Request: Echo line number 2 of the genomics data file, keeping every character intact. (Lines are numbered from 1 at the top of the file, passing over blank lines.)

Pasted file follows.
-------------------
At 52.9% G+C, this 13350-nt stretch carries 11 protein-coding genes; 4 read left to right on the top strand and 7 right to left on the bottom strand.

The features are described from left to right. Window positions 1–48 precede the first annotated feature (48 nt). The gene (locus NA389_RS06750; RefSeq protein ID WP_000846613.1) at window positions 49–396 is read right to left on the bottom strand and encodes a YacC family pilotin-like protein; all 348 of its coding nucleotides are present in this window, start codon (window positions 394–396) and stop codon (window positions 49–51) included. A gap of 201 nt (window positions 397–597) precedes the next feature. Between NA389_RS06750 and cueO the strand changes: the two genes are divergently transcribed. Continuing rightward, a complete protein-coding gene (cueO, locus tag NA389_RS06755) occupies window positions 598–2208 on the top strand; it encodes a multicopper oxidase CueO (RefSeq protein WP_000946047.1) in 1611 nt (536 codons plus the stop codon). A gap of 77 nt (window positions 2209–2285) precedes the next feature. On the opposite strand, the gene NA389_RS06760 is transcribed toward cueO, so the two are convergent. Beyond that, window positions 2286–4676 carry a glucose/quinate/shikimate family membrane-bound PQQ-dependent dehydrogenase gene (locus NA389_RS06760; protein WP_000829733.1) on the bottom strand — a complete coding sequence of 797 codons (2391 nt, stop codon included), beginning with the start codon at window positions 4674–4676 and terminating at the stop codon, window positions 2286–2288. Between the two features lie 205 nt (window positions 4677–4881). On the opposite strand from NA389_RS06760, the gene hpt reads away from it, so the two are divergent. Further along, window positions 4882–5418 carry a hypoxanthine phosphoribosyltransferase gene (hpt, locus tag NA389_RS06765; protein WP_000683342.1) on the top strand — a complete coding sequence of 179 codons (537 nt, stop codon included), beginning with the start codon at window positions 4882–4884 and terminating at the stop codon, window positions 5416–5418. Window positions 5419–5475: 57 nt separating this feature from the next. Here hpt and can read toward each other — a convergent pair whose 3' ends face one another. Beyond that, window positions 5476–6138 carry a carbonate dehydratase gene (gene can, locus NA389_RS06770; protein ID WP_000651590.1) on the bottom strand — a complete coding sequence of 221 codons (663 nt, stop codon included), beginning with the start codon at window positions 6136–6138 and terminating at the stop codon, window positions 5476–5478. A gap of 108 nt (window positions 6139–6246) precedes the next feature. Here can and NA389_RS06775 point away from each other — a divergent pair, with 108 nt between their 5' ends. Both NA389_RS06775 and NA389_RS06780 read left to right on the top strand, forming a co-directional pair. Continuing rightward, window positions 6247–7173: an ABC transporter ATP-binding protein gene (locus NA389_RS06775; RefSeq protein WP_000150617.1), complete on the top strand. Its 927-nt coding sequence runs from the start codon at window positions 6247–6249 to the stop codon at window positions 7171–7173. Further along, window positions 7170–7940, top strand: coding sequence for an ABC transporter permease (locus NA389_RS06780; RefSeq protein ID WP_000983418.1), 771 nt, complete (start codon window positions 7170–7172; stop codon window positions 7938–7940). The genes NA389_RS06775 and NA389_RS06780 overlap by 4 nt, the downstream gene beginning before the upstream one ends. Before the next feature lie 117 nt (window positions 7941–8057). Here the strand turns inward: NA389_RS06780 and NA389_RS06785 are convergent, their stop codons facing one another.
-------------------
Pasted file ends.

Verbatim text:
The features are described from left to right. Window positions 1–48 precede the first annotated feature (48 nt). The gene (locus NA389_RS06750; RefSeq protein ID WP_000846613.1) at window positions 49–396 is read right to left on the bottom strand and encodes a YacC family pilotin-like protein; all 348 of its coding nucleotides are present in this window, start codon (window positions 394–396) and stop codon (window positions 49–51) included. A gap of 201 nt (window positions 397–597) precedes the next feature. Between NA389_RS06750 and cueO the strand changes: the two genes are divergently transcribed. Continuing rightward, a complete protein-coding gene (cueO, locus tag NA389_RS06755) occupies window positions 598–2208 on the top strand; it encodes a multicopper oxidase CueO (RefSeq protein WP_000946047.1) in 1611 nt (536 codons plus the stop codon). A gap of 77 nt (window positions 2209–2285) precedes the next feature. On the opposite strand, the gene NA389_RS06760 is transcribed toward cueO, so the two are convergent. Beyond that, window positions 2286–4676 carry a glucose/quinate/shikimate family membrane-bound PQQ-dependent dehydrogenase gene (locus NA389_RS06760; protein WP_000829733.1) on the bottom strand — a complete coding sequence of 797 codons (2391 nt, stop codon included), beginning with the start codon at window positions 4674–4676 and terminating at the stop codon, window positions 2286–2288. Between the two features lie 205 nt (window positions 4677–4881). On the opposite strand from NA389_RS06760, the gene hpt reads away from it, so the two are divergent. Further along, window positions 4882–5418 carry a hypoxanthine phosphoribosyltransferase gene (hpt, locus tag NA389_RS06765; protein WP_000683342.1) on the top strand — a complete coding sequence of 179 codons (537 nt, stop codon included), beginning with the start codon at window positions 4882–4884 and terminating at the stop codon, window positions 5416–5418. Window positions 5419–5475: 57 nt separating this feature from the next. Here hpt and can read toward each other — a convergent pair whose 3' ends face one another. Beyond that, window positions 5476–6138 carry a carbonate dehydratase gene (gene can, locus NA389_RS06770; protein ID WP_000651590.1) on the bottom strand — a complete coding sequence of 221 codons (663 nt, stop codon included), beginning with the start codon at window positions 6136–6138 and terminating at the stop codon, window positions 5476–5478. A gap of 108 nt (window positions 6139–6246) precedes the next feature. Here can and NA389_RS06775 point away from each other — a divergent pair, with 108 nt between their 5' ends. Both NA389_RS06775 and NA389_RS06780 read left to right on the top strand, forming a co-directional pair. Continuing rightward, window positions 6247–7173: an ABC transporter ATP-binding protein gene (locus NA389_RS06775; RefSeq protein WP_000150617.1), complete on the top strand. Its 927-nt coding sequence runs from the start codon at window positions 6247–6249 to the stop codon at window positions 7171–7173. Further along, window positions 7170–7940, top strand: coding sequence for an ABC transporter permease (locus NA389_RS06780; RefSeq protein ID WP_000983418.1), 771 nt, complete (start codon window positions 7170–7172; stop codon window positions 7938–7940). The genes NA389_RS06775 and NA389_RS06780 overlap by 4 nt, the downstream gene beginning before the upstream one ends. Before the next feature lie 117 nt (window positions 7941–8057). Here the strand turns inward: NA389_RS06780 and NA389_RS06785 are convergent, their stop codons facing one another.